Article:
• Only visit the grocery store, or other stores selling household essentials, in person when you absolutely need to. This will limit your potential exposure to others and the virus that causes COVID-19.
Protect yourself while shopping
  • Stay at least 6 feet away from others while shopping and in lines.
  • Cover your mouth and nose with a cloth face covering when you have to go out in public.
  • When you do have to visit in person, go during hours when fewer people will be there (for example, early morning or late night).
  • If you are at higher risk for severe illness, find out if the store has special hours for people at higher risk. If they do, try to shop during those hours. People at higher risk for severe illness include adults 65 or older and people of any age who have serious underlying medical conditions.
  • Disinfect the shopping cart, use disinfecting wipes if available.
  • Do not touch your eyes, nose, or mouth.
  • If possible, use touchless payment (pay without touching money, a card, or a keypad). If you must handle money, a card, or use a keypad, use hand sanitizer right after paying.
Use hand sanitizer
  • After leaving the store, use hand sanitizer. When you get home, wash your hands with soap and water for at least 20 seconds.
  • At home, follow food safety guidelines: clean, separate, cook, chill external icon. There is no evidence that food or food packaging has been linked to getting sick from COVID-19.

Accepting Deliveries and Takeout Orders

Limit in person contact if possible
  • Pay online or on the phone when you order (if possible).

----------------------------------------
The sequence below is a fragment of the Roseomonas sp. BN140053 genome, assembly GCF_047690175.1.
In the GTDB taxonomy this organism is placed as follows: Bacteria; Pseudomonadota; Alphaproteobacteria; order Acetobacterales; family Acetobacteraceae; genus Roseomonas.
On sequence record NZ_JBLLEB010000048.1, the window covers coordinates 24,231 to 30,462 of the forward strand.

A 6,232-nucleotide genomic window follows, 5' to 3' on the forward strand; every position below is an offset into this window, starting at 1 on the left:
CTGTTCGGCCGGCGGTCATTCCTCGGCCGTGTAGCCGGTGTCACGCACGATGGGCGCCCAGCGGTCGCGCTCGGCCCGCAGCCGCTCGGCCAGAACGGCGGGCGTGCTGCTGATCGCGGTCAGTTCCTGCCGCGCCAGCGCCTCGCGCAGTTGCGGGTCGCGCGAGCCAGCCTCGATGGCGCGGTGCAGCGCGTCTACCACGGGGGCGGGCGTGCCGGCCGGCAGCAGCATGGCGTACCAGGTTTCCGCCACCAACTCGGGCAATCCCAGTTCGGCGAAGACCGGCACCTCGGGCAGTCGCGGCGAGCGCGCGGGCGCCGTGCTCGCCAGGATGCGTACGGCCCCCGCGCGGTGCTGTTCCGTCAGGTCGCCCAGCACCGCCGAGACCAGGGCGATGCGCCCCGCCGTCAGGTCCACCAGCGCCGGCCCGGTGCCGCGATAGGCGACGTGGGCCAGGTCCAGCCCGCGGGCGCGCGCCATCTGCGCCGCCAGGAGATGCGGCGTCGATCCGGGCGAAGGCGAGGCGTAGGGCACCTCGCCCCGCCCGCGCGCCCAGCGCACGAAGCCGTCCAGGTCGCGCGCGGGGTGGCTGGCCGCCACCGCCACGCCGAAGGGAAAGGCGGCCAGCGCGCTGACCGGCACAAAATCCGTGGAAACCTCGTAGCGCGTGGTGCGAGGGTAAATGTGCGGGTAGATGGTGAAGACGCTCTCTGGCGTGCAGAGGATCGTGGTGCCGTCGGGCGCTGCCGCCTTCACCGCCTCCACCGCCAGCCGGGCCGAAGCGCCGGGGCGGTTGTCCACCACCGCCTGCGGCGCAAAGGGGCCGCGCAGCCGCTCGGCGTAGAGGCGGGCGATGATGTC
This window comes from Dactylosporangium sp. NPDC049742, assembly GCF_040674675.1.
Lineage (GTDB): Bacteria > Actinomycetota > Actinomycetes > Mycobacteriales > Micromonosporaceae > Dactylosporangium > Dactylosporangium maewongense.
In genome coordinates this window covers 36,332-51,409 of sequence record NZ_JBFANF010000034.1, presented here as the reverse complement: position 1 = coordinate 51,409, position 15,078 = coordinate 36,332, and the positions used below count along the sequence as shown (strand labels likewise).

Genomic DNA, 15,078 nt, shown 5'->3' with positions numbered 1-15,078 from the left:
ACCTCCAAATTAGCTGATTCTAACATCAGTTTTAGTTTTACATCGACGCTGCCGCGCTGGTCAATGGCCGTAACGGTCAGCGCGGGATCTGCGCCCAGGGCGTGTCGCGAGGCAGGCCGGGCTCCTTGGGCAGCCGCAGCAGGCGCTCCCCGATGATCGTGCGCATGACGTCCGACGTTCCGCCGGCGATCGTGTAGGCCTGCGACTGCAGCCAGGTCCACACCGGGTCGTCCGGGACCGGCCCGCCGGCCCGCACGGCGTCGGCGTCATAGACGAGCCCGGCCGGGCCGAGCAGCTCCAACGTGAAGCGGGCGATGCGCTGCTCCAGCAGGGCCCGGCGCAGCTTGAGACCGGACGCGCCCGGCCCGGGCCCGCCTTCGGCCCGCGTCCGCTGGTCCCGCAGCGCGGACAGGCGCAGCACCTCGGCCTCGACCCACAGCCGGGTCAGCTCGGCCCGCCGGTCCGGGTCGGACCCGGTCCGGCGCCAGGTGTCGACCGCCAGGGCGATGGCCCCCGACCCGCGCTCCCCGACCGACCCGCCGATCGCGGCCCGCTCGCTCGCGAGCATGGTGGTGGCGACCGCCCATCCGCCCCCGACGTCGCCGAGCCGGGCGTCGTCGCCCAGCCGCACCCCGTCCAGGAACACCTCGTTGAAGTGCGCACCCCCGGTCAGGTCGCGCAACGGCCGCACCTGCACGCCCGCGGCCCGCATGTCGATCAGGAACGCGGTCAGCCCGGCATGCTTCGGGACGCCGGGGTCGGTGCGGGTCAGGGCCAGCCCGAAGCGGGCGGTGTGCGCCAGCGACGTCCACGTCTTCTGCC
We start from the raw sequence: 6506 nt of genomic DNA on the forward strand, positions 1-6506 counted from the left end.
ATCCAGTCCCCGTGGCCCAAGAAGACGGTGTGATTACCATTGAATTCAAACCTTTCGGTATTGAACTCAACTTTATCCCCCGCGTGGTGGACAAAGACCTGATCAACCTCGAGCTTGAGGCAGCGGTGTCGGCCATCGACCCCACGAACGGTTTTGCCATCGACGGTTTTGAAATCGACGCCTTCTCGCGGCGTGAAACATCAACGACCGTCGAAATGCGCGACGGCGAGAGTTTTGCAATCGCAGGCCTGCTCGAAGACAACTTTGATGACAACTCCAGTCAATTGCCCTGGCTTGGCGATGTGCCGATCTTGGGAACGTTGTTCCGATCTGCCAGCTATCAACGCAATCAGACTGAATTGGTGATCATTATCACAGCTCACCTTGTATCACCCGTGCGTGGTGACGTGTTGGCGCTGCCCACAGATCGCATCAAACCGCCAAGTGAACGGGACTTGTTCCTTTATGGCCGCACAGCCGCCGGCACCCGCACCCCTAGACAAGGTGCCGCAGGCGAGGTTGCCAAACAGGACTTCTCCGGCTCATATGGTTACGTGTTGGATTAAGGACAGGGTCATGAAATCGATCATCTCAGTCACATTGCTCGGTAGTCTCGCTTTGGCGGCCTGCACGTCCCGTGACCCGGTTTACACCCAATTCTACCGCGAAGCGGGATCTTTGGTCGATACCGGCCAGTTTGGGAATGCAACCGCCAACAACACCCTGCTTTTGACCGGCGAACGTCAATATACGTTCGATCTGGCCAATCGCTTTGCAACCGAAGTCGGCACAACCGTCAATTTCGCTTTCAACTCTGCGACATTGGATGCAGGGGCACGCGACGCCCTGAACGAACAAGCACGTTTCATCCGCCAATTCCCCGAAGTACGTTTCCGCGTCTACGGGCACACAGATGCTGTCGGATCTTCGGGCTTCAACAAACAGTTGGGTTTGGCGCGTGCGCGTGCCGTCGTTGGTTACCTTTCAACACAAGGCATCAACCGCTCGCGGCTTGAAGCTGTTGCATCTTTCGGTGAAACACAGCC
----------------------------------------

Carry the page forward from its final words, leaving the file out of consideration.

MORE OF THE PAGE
• Accept deliveries without in-person contact whenever possible. Ask for deliveries to be left in a safe spot outside your house (such as your front porch or lobby), with no person-to-person interaction. Otherwise, stay at least 6 feet away from the delivery person.
Wash your hands or use hand sanitizer after accepting deliveries or collecting mail
  • After receiving your delivery or bringing home your takeout food, wash your hands with soap and water for 20 seconds. If soap and water are not available, use a hand sanitizer with at least 60% alcohol.
  • After collecting mail from a post office or home mailbox, wash your hands with soap and water for at least 20 seconds or use a hand sanitizer with at least 60% alcohol.

Banking

Bank online whenever possible
  • If you must visit the bank, use the drive-through ATM if one is available. Clean the ATM keyboard with a disinfecting wipe before you use it.
  • When you are done, use a hand sanitizer with at least 60% alcohol. Wash your hands with soap and water for at least 20 seconds when you get home.

Getting Gasoline

Use gloves or disinfecting wipes on handles or buttons before you touch them.
  • Use gloves or disinfecting wipes on handles and buttons before you touch them (if available).
  • After fueling, use a hand sanitizer with at least 60% alcohol. Wash your hands for at least 20 seconds when you get home or somewhere with soap and water.

Going to the doctor or getting medicine

Talk to your doctor online, by phone, or e-mail.
  • Use telemedicine, if available, or communicate with your doctor or nurse by phone or e-mail.
  • Talk to your doctor about rescheduling procedures that are not urgently needed.